New as of 2023, the SECURE Act 2.0 includes changes that may affect your retirement saving and charitable giving. These changes may make it even easier for you to impact your favorite charitable organizations, such as the Catholic United Financial Foundation. Below are three important things to know about the SECURE Act 2.0.
The first big change comes to RMDs. The original SECURE Act pushed RMDs from age 70 1/2 to age 72. The SECURE Act 2.0 changes the RMD rule even further. The new rule immediately pushes RMDs out to age 73, and if you were born in 1960 or later, it makes your RMDs start at age 75.
If you were already 72 or older in 2022, then that means you fell under the older rule and had your first RMD, or possibly have already been taking RMDs because you started under 70 1/2 before the SECURE Act was even a law.
• Born 1950: RMD age is 72, or 70 1/2 if taking it prior to the original SECURE Act
• Born 1951 – 1959: RMD age is 73
• Born 1960 or later: RMD age is 75
This change gives you more time to save (or, in a wobbly economy, for your stocks to recover). You will enjoy additional tax-free growth.
Since 2006, individuals who are required to take annual minimum distributions from their IRA accounts have had the option of transferring up to $100,000 per year directly from one or more IRAs to one or more public charities and/or private operating foundations such as the Catholic United Financial Foundation. This transfer to a public charity is known as a “qualified charitable distribution” (QCD).
SECURE Act 2.0 indexes the $100,000 annual exclusion limit for inflation beginning in 2024 and provides a second option to take advantage of the exclusion beginning in 2023 for those taxpayers who have reached age 70 1/2 and are required to take minimum distributions.
SECURE Act 2.0 permits a taxpayer who is 70 ½ or older to make a one-time $50,000 distribution directly from an IRA or IRAs to a charitable remainder trust or a charitable annuity and make a one-time election to treat the contributions as if they were qualified charitable distributions made directly to a charitable entity.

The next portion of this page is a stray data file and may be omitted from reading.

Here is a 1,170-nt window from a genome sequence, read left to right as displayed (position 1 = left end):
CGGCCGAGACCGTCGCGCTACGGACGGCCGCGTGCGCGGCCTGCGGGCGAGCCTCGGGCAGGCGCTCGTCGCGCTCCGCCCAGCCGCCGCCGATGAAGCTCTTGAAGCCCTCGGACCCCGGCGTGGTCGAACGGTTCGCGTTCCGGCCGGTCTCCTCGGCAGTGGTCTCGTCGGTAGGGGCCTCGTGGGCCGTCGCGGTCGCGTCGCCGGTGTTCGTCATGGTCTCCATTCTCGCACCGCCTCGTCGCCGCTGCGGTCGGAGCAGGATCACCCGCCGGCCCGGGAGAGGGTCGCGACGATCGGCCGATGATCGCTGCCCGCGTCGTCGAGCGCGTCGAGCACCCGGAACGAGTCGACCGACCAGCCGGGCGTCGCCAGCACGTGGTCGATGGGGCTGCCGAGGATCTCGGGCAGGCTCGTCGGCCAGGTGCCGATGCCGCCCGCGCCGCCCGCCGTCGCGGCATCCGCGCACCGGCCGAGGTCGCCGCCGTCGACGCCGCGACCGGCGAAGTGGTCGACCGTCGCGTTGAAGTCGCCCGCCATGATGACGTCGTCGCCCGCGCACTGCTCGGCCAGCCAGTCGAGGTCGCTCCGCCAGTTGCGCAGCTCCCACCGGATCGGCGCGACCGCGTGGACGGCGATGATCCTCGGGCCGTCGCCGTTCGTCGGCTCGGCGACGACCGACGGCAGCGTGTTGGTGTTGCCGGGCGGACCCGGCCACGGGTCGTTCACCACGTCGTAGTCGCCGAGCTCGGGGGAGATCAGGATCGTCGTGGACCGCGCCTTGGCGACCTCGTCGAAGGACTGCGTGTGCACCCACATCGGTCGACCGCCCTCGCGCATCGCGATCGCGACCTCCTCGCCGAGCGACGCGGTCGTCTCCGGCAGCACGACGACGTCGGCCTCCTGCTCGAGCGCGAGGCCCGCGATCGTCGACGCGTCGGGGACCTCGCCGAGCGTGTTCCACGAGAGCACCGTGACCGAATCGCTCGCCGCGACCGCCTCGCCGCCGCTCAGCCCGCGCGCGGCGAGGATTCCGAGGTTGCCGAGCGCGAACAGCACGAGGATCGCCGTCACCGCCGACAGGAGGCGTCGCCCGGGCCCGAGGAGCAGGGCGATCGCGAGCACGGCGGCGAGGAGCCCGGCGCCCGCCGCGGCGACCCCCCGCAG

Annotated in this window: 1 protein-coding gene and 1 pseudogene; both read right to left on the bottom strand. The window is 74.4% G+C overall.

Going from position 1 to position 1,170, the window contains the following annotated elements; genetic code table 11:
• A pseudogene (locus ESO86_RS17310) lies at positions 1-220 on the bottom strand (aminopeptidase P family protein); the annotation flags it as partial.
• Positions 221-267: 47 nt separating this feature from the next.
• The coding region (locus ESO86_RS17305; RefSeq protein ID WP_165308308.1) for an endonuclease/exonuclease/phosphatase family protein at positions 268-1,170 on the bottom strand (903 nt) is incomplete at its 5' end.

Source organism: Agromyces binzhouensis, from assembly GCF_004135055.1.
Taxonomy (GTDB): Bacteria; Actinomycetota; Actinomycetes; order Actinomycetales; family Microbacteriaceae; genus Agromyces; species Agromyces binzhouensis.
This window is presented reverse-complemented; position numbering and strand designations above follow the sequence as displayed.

Unlike a direct charitable contribution, contributions to a split-interest entity benefit not only the charity but also the individual IRA owner. The overall economic impact is that at least a small portion of what is transferred goes to charity and up to 90 percent of the economic value of what is transferred (up to approximately $45,000) can be paid out to the individual IRA owner over a selected term of years, not exceeding 20 years, or for his or her lifetime.
Note: This opportunity comes with special rules, so contact us to see if this option is right for you.
We can help answer any additional questions you might have about how the new retirement laws affect your charitable giving. Contact Robert Heuermann at 651-765-4135 or firstname.lastname@example.org to have a conversation about your legacy.
Catholic United Financial Foundation does not provide legal or tax advice. The information herein is general and educational in nature and should not be considered legal or tax advice. Tax laws and regulations are complex and subject to change, which can materially impact investment results. Catholic United Financial Foundation cannot guarantee that the information herein is accurate, complete, or timely. Catholic United Financial Foundation makes no warranties with regard to such information or results obtained by its use, and disclaims any liability arising out of your use of, or any tax position taken in reliance on, such information. Consult an attorney or tax professional regarding your specific situation.